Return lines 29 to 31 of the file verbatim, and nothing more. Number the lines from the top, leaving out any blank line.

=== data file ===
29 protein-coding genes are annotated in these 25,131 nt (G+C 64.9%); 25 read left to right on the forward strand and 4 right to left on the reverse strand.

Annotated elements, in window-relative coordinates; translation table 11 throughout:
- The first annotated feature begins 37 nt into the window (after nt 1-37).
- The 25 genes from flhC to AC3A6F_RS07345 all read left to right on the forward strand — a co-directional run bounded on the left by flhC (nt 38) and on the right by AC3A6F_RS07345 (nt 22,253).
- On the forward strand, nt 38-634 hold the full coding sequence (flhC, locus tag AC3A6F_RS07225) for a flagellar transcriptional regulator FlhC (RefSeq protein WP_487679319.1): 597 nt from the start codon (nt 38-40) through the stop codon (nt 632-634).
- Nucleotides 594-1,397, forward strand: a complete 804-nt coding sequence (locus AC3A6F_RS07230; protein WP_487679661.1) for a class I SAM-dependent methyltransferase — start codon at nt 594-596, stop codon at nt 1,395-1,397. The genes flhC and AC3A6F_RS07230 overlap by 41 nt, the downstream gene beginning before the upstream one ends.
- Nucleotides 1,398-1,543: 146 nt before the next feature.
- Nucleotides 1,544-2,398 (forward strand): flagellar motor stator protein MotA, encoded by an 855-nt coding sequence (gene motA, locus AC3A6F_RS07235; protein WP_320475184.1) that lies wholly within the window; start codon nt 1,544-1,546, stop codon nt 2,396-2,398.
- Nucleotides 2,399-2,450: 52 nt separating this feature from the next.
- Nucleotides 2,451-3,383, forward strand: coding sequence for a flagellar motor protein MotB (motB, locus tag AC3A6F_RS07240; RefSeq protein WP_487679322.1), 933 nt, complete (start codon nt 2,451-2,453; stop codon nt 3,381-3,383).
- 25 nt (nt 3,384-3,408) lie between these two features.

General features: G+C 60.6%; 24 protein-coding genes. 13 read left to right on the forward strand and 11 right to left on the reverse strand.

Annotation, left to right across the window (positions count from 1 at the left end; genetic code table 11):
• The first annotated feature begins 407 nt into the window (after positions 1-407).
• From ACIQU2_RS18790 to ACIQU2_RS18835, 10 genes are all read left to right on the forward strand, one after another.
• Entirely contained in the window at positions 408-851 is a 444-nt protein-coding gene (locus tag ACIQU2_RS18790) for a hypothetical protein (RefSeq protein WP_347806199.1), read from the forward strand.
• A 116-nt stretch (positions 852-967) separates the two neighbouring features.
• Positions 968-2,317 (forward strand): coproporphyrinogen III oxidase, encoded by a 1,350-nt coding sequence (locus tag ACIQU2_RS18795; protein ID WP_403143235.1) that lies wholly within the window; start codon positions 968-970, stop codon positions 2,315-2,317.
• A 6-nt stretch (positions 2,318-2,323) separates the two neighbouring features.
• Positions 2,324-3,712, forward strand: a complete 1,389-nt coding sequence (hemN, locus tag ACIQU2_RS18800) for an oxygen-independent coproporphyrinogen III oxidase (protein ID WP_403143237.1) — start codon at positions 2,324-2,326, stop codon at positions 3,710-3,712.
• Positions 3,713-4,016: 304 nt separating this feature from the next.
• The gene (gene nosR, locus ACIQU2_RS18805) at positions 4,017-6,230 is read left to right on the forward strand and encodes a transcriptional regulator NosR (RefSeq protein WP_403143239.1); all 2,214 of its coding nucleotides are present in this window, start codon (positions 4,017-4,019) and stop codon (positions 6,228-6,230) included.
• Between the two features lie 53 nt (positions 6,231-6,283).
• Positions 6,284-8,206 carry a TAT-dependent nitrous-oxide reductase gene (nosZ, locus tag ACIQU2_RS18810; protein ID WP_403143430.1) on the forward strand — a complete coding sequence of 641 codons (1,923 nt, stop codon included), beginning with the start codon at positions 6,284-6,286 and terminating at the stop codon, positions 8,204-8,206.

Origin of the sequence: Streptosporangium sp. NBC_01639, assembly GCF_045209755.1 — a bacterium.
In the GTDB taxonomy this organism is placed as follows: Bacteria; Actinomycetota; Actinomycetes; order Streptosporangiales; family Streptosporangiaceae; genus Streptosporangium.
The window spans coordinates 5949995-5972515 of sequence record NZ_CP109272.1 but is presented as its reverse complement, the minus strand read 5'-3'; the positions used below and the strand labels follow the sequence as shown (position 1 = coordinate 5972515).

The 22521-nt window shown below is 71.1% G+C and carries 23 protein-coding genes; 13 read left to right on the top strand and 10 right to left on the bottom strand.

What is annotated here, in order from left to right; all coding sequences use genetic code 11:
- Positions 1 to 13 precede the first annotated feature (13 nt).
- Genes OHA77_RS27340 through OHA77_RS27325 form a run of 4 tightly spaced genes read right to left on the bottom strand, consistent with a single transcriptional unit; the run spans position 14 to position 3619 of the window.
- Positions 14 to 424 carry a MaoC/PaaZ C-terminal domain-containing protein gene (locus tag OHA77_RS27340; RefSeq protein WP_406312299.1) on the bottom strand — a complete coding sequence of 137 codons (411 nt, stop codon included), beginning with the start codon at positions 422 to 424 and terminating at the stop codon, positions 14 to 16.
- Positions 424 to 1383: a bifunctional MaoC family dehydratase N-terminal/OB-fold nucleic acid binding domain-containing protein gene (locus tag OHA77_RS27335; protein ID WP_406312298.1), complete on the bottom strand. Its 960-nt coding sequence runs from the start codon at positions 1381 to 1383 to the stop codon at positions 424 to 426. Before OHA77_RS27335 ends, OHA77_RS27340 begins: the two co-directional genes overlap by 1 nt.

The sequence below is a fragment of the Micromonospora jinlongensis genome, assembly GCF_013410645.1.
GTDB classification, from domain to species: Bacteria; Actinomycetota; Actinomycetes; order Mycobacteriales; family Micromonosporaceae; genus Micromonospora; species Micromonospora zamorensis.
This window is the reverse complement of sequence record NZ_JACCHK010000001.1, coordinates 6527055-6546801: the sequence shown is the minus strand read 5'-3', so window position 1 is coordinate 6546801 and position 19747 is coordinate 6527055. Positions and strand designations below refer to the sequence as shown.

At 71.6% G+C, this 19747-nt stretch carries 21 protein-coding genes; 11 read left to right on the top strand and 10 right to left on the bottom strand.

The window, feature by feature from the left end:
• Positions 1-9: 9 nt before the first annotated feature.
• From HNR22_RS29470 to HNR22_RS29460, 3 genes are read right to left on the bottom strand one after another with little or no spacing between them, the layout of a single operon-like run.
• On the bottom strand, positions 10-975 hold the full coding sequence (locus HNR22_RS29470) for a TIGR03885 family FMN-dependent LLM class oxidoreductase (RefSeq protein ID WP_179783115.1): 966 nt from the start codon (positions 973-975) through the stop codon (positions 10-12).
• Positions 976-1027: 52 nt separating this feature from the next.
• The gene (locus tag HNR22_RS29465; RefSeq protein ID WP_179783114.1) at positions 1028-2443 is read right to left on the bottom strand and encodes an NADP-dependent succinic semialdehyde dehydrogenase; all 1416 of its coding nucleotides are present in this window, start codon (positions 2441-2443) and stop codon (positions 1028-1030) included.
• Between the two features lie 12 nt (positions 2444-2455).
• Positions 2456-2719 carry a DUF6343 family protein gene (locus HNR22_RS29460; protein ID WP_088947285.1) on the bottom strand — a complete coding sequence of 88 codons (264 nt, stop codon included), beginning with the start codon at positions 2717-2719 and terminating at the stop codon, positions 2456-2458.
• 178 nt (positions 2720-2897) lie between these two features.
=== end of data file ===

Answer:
What is annotated here, in order from left to right; all coding sequences use genetic code 11:
- Positions 1 to 13 precede the first annotated feature (13 nt).
- Genes OHA77_RS27340 through OHA77_RS27325 form a run of 4 tightly spaced genes read right to left on the bottom strand, consistent with a single transcriptional unit; the run spans position 14 to position 3619 of the window.